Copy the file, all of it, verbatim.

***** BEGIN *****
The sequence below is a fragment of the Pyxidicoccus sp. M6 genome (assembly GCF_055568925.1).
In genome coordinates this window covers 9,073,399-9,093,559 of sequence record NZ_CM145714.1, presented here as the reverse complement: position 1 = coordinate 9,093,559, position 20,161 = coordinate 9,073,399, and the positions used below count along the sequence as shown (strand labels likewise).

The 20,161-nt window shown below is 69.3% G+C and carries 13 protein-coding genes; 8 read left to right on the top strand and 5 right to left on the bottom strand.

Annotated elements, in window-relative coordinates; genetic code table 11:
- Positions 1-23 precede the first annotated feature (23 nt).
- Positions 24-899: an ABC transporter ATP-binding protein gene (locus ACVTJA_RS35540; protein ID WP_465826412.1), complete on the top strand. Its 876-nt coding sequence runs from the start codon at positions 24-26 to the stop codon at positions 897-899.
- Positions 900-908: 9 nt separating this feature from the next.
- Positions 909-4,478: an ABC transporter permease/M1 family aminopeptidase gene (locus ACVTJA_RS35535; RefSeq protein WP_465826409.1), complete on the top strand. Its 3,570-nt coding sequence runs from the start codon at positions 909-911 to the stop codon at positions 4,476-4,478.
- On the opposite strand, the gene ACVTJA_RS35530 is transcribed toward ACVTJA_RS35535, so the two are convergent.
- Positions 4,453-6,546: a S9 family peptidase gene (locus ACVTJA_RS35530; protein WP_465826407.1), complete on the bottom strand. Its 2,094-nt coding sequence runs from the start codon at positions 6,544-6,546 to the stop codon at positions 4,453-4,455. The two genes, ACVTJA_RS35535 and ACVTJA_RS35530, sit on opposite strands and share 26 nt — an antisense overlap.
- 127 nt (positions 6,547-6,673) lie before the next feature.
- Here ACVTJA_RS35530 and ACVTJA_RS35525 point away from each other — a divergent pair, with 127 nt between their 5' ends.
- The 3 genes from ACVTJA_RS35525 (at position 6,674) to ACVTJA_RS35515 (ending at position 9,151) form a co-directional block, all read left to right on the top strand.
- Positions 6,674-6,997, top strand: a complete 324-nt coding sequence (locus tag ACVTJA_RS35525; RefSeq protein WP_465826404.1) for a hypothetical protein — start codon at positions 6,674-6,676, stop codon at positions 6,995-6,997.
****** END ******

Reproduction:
The sequence below is a fragment of the Pyxidicoccus sp. M6 genome (assembly GCF_055568925.1).
In genome coordinates this window covers 9,073,399-9,093,559 of sequence record NZ_CM145714.1, presented here as the reverse complement: position 1 = coordinate 9,093,559, position 20,161 = coordinate 9,073,399, and the positions used below count along the sequence as shown (strand labels likewise).

The 20,161-nt window shown below is 69.3% G+C and carries 13 protein-coding genes; 8 read left to right on the top strand and 5 right to left on the bottom strand.

Annotated elements, in window-relative coordinates; genetic code table 11:
- Positions 1-23 precede the first annotated feature (23 nt).
- Positions 24-899: an ABC transporter ATP-binding protein gene (locus ACVTJA_RS35540; protein ID WP_465826412.1), complete on the top strand. Its 876-nt coding sequence runs from the start codon at positions 24-26 to the stop codon at positions 897-899.
- Positions 900-908: 9 nt separating this feature from the next.
- Positions 909-4,478: an ABC transporter permease/M1 family aminopeptidase gene (locus ACVTJA_RS35535; RefSeq protein WP_465826409.1), complete on the top strand. Its 3,570-nt coding sequence runs from the start codon at positions 909-911 to the stop codon at positions 4,476-4,478.
- On the opposite strand, the gene ACVTJA_RS35530 is transcribed toward ACVTJA_RS35535, so the two are convergent.
- Positions 4,453-6,546: a S9 family peptidase gene (locus ACVTJA_RS35530; protein WP_465826407.1), complete on the bottom strand. Its 2,094-nt coding sequence runs from the start codon at positions 6,544-6,546 to the stop codon at positions 4,453-4,455. The two genes, ACVTJA_RS35535 and ACVTJA_RS35530, sit on opposite strands and share 26 nt — an antisense overlap.
- 127 nt (positions 6,547-6,673) lie before the next feature.
- Here ACVTJA_RS35530 and ACVTJA_RS35525 point away from each other — a divergent pair, with 127 nt between their 5' ends.
- The 3 genes from ACVTJA_RS35525 (at position 6,674) to ACVTJA_RS35515 (ending at position 9,151) form a co-directional block, all read left to right on the top strand.
- Positions 6,674-6,997, top strand: a complete 324-nt coding sequence (locus tag ACVTJA_RS35525; RefSeq protein WP_465826404.1) for a hypothetical protein — start codon at positions 6,674-6,676, stop codon at positions 6,995-6,997.